EPA Administrator Christie Whitman announced Wednesday that she is moving forward to put in place a new standard to reduce levels of arsenic in drinking water, but critics say scrapping the original EPA standard and asking for a new study means weaker protections.
Whitman said she would establish a new standard within nine months, and she asked the National Academy of Sciences (NAS) for an expedited study looking at the impact of a range of possible reductions.
"The Bush administration is committed to protecting the environment and the health of all Americans," said Whitman. "We are taking action to ensure that a standard will be put in place in a timely manner that provides clean, safe and affordable drinking water for the nation."
Before the Clinton EPA strengthened drinking water standards, those levels
were set at 50 parts per billion parts per billion (ppb), based on 1942 data. Then, in January, EPA lowered allowable levels to 10 ppb.
NAS is being asked to look at new studies regarding health effects that were received after the previous comment period closed and to review EPA''s risk analysis of arsenic.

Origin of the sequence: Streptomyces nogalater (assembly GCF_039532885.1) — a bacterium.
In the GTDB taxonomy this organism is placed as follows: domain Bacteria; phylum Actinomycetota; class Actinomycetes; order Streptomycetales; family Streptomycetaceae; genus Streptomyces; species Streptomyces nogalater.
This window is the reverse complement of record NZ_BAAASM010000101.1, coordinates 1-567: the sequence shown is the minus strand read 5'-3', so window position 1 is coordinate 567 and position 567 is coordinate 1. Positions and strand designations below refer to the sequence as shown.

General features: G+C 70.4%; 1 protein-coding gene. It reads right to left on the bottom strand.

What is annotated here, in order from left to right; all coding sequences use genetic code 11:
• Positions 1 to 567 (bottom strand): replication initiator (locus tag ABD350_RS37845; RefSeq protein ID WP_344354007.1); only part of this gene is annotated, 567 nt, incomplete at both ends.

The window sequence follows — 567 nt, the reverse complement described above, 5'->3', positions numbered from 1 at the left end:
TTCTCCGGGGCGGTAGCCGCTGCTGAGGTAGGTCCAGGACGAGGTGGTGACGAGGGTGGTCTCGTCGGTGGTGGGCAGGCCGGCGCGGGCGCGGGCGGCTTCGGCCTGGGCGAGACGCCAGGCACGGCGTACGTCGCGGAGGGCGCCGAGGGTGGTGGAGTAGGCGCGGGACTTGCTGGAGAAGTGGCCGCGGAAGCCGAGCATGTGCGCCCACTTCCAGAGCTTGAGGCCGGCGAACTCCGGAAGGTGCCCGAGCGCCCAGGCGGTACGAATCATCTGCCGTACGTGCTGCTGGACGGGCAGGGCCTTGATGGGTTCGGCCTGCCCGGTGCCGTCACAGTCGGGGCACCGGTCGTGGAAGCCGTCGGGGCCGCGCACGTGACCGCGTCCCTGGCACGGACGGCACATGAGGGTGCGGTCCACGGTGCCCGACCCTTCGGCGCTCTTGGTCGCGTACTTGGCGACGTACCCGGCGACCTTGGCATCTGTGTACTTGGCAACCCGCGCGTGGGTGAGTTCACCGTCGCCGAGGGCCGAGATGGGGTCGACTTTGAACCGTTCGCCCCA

The academy already reported that the present standard of 50 ppb is too high, but it did not specify what a protective level should be.
Whitman said she wanted a panel of scientists at the academy to examine a standard in the range of 3-20 ppb.
She argued that there was insufficient evidence to justify the $200 million annual cost to municipalities, states and industry of meeting the Clinton standard by 2006.
The new standard, once established, will take effect at the same time that EPA''s previous proposal was scheduled to go into place.
The Sierra Club sharply criticized the administration for rejecting decades of scientific study on the dangers of drinking arsenic.
"By ignoring decades of study and considering doubling the amount of arsenic allowed in our water, President Bush is making an unsafe, irresponsible decision that pleases industry at our families expense," said Carl Pope, the Sierra Club''s executive director.
"There is no news in this and no good news in this," Pope continued. "President Bush is demanding more delay, continued consideration of unsafe arsenic levels in our drinking water and more scientific study of an issue that''s been exhaustively examined for decades."
According to NAS, long-term exposure to low concentrations of arsenic in drinking water can lead to skin, bladder, lung and prostate cancer.
Noncancer effects of ingesting arsenic at low levels include cardiovascular disease, diabetes and anemia, as well as reproductive, developmental, immunological and neurological effects.
by Virginia Sutcliffe